One of the many perks of my job is the opportunity to interact with insurance professionals who are passionate about their work. I've come to doubly appreciate this benefit while covering the difficult birth of Obamacare, where the thoughtful voice of public health experts often goes unheard amid the din of political hyperbole.
So it was my pleasure to bump into yet another voice of reason last week when health policy professor Richard Palmer of Florida International University in Miami agreed to be my fellow guinea pig on opening day of our Florida state health insurance marketplace.
Like many Americans, we spent the morning watching whirling screen clocks spin on the HealthCare.gov site. Neither of us gained access to the health plan pages that day, and while that wasn't a huge surprise, Palmer sensed beforehand exactly how it would go.
Expert had a hunch about rough launch
"I do medical research, and what I find interesting is the marketplace set-up is similar to some of the functions that I have to use when I register with the National Institutes of Health," Palmer says. "It has that same very bureaucratic feel to it."
Like most health experts I've interviewed these past four years, Palmer applauds the insurance reforms in the Affordable Care Act: no-cost preventive care, guaranteed insurance for those with pre-existing conditions, the end of lifetime benefit limits, no more rate discrimination against women, and so forth.
But also like many of his colleagues, Palmer is dubious at best that a federal marketplace program that attempts to enlist states in imposing market dynamics on private insurers can deliver the universal coverage we need, especially in states that adamantly oppose the forced marriage.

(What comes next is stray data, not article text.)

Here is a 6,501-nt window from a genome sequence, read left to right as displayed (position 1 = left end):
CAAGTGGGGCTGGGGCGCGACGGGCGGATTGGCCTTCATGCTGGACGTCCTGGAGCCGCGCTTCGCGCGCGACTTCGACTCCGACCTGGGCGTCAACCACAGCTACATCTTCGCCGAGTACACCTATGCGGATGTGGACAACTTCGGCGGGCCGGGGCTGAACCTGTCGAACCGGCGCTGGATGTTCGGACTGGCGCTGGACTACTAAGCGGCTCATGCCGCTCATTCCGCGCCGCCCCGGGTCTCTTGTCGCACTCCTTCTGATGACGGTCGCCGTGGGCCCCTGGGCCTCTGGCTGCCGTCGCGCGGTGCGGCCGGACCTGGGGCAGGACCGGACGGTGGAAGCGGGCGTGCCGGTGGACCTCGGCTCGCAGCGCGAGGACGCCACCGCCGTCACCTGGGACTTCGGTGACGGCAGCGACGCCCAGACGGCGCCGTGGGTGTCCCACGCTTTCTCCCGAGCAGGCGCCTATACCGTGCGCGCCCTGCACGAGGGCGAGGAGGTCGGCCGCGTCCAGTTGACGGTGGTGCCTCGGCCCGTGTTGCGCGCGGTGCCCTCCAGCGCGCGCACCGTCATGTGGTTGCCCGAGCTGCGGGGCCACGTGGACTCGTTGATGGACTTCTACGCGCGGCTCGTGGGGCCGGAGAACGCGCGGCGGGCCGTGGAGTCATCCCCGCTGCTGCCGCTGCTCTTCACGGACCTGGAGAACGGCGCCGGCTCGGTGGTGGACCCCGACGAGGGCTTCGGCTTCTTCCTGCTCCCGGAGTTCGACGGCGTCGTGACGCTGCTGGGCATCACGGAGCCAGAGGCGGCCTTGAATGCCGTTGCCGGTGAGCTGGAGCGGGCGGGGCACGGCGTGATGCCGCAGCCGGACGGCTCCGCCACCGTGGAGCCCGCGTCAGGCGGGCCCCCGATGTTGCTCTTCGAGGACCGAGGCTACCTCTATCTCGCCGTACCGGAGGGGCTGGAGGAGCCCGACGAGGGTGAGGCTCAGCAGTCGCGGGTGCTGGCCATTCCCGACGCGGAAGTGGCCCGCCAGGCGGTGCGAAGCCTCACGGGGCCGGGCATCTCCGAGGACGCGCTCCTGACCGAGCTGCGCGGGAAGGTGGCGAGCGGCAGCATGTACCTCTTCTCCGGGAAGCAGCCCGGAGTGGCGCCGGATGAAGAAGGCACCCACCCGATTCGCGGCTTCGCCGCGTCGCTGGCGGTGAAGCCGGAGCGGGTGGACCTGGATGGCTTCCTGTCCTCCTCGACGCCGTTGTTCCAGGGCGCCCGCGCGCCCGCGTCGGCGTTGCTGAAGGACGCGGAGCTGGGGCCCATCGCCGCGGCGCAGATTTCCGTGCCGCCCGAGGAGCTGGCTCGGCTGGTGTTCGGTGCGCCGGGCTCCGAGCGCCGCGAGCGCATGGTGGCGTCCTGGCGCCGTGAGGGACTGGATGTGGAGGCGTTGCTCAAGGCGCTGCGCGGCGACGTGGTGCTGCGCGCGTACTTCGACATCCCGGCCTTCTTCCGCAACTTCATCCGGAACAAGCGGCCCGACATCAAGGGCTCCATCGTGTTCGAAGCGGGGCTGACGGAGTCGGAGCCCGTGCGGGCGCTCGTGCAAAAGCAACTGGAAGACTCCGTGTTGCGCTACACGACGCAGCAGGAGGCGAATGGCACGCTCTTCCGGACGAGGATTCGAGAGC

"The federal government just isn't a consumer-driven entity; it's pretty much bureaucrats in D.C. trying to dictate health policies to states. And as we know, if your state is not very supportive of the ACA, you're going to have a lot of clashing ideas," he says.
Florida is a case in point
Palmer says the Sunshine State is a perfect example of how the marketplace experiment could falter.
"It is the federal government's intention that the states will eventually take control of their own exchanges. That's going to be a most interesting experience here in Florida," he says. "Unless the (Republican-controlled) legislature or the political officers change, this state doesn't want anything to do with affordable care."
Still, like so many other health policy experts, Palmer predicts this win-win scenario for Obamacare: If the online marketplaces work, great. If they don't, America will be halfway to a single-payer "socialized medicine" model that's commonplace throughout the rest of the world and inevitable here, in the view of many health policy experts.
"This is a first good step to universal health care, but it just doesn't go far enough," Palmer says of Obamacare. "Unless we put health care in the tax base and control costs that way, there will never be universal health care for everyone, and ultimately, average American taxpayers will always have to be the safety-net providers for the uninsured in this country."
I'd welcome your thoughts, perhaps while you watch your state's marketplace clocks spin.
Follow me on Twitter: @omnisaurus.
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Jay MacDonald is a Bankrate contributing editor and co-author of "Future Millionaires' Guidebook," an e-book by Bankrate editors and reporters.